Since the high court did use loudspeakers at very low amplification on its open lawns, which is within 100 meters of University of Mumbai premises, it was still in violation of the Noise Rule. However, despite traffic having been diverted that day and the ambient noise level was close to the permissible day time limit, use of loudspeaker at the high court function did not cause any increase in the noise level. It is this principle that needs to be followed—noise levels in the silence zone outside the premises which is the reason of the surrounding area getting classified as a silence zone should be within the limit so specified in the latest amendment rule 5(4) & 5(5).
In my opinion, the court needs to give greater weightage to Rule 5(4) and 5(5) and 7(1) while interpreting Rule 6. This would mean use of low-powered amplification loudspeakers could be used, but permission must be obtained from the competent authority.
The competent authority must have guidelines which the ministry of environment and forest (MoEF) could evolve after experimentation. Any party desirous of using loud speakers within silence zone could then use it so long as the levels do not violate Rule 5(4) & 5(5). While granting permission, the competent authority must get design of the low-powered amplification distributed sound system for approval and on satisfaction that there is no scope for violation, grant permission.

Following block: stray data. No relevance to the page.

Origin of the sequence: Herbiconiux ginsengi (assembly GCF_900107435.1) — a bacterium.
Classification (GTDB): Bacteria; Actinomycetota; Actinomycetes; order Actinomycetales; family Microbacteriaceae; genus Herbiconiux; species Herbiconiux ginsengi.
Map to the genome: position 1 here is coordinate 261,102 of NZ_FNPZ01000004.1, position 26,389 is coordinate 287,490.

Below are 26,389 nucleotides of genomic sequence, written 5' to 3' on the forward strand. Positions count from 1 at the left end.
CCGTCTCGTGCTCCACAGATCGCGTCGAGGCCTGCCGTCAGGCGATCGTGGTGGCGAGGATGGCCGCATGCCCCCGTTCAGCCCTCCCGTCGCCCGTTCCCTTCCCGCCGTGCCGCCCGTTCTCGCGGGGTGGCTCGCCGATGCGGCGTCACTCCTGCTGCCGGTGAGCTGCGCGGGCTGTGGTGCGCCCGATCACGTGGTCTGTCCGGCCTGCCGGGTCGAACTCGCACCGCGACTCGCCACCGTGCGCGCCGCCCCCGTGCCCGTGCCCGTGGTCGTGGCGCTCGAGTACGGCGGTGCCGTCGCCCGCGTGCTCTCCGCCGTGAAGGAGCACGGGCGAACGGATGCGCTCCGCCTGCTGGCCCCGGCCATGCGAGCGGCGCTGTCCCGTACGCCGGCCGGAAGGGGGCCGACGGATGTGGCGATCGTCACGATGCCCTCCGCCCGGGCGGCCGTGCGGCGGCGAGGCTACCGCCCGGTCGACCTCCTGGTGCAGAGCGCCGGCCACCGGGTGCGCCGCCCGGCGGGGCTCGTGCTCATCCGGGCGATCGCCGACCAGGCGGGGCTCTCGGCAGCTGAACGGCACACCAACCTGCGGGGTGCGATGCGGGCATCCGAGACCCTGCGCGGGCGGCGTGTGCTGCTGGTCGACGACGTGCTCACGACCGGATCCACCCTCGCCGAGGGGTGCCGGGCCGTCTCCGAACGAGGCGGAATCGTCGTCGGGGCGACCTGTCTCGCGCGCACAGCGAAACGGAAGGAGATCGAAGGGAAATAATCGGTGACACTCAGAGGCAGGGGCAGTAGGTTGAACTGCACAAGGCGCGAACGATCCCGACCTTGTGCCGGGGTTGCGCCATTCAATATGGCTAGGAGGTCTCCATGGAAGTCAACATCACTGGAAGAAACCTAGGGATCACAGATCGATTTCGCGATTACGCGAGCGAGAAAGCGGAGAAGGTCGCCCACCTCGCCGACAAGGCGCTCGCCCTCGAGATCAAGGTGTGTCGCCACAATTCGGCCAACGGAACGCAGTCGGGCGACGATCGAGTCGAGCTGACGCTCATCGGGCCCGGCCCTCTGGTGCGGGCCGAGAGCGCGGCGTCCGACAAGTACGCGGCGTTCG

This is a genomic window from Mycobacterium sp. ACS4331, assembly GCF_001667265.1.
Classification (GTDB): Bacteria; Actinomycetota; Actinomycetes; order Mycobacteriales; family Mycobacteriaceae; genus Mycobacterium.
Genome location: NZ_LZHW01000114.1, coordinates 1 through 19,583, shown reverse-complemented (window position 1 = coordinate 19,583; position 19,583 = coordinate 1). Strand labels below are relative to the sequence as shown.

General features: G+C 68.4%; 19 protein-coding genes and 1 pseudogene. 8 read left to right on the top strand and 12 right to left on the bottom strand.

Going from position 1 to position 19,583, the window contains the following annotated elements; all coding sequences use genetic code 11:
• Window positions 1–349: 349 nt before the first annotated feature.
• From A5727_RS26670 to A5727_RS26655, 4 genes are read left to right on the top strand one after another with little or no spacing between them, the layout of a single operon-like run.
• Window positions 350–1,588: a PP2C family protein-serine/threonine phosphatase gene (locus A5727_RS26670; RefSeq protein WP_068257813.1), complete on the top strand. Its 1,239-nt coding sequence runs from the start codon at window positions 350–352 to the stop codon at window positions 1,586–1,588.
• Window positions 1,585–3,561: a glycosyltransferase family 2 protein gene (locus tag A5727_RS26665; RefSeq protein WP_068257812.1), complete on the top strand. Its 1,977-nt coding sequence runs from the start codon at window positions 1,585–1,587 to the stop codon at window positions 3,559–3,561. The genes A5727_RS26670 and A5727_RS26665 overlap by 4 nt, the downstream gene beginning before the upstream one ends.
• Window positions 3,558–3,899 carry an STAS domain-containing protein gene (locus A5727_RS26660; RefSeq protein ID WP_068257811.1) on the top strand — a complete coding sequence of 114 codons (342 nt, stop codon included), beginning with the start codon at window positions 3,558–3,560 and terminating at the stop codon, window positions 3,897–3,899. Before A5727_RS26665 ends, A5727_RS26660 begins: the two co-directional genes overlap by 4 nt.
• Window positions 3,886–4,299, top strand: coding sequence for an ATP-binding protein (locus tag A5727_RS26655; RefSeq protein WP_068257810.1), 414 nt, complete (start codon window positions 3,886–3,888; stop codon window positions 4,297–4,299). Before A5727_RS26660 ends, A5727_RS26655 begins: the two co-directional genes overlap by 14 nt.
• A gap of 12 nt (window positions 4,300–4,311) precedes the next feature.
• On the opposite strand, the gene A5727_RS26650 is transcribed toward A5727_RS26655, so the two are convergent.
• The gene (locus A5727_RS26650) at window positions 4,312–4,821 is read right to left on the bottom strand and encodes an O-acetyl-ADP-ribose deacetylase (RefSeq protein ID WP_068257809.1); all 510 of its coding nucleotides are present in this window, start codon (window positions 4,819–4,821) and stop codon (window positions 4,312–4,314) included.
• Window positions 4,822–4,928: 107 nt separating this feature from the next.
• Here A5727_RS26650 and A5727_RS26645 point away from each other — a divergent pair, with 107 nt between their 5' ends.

For this purpose, it would be most effective if the court directs the MoEF to evolve the guidelines. It should also ask the MoEF to modify Rule 6 such that those observing Rule 5(4) and 5(5) shall not be prosecuted for violation of Rule 6(i) and 6(v).
If these are followed, even political meetings in places such as playgrounds can be held. Care has to be taken that the playgrounds essentially are used for the said purpose in a year discounting for the monsoon and only limited days could the playground be used for political and cultural events. Use of low-powered amplification distributed sound system is the answer to the demand for grounds at locations where people are present or can reach conveniently and to keep the noise level within permissible limits.
There is one more point that needs commenting on. The court has asked MoEF to clarify its stand on impracticability of minimum standards of noise levels in residential areas and silence zones. The MoEF has been given time till 22 June 2012 to respond.